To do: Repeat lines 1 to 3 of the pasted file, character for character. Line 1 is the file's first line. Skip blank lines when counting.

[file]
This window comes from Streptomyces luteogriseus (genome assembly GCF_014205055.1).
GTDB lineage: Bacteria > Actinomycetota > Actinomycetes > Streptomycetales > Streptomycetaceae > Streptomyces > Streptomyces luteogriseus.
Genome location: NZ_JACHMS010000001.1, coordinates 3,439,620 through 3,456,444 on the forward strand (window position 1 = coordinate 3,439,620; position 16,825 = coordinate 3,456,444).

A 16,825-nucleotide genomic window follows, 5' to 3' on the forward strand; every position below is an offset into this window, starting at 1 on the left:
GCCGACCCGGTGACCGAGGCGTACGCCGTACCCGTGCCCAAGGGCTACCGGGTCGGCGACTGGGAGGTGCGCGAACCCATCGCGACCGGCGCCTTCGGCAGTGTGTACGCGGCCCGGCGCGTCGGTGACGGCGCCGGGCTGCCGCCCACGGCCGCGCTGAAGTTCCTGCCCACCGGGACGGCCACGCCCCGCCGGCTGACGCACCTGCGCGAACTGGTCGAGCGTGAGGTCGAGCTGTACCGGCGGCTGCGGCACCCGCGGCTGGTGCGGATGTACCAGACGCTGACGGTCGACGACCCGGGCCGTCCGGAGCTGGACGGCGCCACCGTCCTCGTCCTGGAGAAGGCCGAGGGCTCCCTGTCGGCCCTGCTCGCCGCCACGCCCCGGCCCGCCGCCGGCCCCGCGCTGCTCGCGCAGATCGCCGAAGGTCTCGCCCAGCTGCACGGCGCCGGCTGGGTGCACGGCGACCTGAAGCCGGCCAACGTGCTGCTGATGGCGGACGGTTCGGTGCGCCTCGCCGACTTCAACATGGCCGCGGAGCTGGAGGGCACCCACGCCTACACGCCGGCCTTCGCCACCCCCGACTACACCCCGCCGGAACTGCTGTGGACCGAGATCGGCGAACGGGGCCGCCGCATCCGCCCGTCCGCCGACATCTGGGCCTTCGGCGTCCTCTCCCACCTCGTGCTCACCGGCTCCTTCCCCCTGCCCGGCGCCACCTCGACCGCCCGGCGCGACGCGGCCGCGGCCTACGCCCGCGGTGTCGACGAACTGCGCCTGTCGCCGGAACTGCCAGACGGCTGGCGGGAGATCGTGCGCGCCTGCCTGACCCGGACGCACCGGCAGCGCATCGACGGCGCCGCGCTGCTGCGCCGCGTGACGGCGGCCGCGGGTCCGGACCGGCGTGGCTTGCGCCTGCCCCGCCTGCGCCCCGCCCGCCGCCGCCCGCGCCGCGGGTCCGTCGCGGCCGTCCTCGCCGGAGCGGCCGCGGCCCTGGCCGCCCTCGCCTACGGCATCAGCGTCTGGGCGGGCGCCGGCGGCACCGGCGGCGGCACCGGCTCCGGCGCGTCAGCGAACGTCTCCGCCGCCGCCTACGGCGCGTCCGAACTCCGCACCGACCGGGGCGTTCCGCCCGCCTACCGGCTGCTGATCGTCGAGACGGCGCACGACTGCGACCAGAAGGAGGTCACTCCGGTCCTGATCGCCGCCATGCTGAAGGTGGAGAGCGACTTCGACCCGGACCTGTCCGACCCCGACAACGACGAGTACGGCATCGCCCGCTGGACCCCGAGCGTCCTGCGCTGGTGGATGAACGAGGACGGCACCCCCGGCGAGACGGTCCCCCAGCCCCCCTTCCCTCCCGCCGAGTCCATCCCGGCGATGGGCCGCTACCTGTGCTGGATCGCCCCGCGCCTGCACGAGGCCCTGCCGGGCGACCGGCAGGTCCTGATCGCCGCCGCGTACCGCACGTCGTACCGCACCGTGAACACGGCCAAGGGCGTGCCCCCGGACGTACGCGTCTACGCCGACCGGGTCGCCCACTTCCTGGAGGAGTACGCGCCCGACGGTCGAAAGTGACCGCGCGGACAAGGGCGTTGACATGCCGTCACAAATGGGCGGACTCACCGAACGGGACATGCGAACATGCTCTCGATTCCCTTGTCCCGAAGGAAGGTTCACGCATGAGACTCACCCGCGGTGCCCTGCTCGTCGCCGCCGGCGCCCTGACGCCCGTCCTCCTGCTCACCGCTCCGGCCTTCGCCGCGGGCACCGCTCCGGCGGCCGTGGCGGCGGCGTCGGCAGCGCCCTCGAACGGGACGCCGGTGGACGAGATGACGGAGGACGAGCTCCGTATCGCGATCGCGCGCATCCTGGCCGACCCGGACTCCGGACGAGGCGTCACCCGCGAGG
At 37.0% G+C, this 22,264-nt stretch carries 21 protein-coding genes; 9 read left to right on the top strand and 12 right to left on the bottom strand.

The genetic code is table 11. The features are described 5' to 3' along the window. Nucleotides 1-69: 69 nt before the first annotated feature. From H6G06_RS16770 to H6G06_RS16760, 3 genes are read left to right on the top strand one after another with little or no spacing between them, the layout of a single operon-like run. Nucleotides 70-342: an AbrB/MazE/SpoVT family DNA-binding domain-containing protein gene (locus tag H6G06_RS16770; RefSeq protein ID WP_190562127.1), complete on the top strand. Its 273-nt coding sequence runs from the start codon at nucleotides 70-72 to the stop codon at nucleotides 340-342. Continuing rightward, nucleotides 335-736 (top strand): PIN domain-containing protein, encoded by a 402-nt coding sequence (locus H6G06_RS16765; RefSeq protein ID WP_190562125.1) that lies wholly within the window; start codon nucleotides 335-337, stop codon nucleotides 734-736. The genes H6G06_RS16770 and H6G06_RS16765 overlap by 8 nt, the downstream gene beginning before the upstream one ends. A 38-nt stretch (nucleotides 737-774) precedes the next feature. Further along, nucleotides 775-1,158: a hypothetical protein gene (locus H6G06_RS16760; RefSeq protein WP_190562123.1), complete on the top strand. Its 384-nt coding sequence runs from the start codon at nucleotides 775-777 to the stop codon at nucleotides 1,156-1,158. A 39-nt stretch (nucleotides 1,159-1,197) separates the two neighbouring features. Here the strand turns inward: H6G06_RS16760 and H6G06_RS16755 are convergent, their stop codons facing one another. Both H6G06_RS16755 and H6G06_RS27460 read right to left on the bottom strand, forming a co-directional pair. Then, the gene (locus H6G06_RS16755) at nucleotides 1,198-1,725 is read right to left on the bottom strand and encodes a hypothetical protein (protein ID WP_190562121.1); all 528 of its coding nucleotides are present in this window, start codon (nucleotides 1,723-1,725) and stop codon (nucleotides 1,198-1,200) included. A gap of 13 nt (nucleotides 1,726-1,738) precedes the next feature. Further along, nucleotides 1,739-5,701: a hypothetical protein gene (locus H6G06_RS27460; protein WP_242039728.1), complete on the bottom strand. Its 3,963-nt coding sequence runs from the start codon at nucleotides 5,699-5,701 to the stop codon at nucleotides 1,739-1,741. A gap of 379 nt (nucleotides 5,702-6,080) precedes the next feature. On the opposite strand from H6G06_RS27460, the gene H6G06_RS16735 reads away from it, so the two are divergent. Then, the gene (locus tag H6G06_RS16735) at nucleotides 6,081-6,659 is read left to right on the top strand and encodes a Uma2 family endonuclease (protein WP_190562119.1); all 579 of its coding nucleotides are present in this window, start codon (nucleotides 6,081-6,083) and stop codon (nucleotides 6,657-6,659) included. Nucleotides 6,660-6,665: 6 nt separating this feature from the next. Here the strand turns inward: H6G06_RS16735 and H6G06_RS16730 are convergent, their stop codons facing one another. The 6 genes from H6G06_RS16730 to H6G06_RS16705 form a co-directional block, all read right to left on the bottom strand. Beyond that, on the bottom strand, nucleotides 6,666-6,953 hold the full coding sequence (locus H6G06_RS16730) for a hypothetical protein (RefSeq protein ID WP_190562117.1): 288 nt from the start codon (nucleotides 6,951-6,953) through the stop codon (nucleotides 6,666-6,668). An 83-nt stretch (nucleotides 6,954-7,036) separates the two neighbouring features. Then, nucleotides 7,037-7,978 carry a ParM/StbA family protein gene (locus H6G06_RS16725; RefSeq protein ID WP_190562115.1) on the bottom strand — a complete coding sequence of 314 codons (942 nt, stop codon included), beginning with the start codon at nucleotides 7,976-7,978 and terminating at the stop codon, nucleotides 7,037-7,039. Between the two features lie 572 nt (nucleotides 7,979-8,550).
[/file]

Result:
This window comes from Streptomyces luteogriseus (genome assembly GCF_014205055.1).
GTDB lineage: Bacteria > Actinomycetota > Actinomycetes > Streptomycetales > Streptomycetaceae > Streptomyces > Streptomyces luteogriseus.
Genome location: NZ_JACHMS010000001.1, coordinates 3,439,620 through 3,456,444 on the forward strand (window position 1 = coordinate 3,439,620; position 16,825 = coordinate 3,456,444).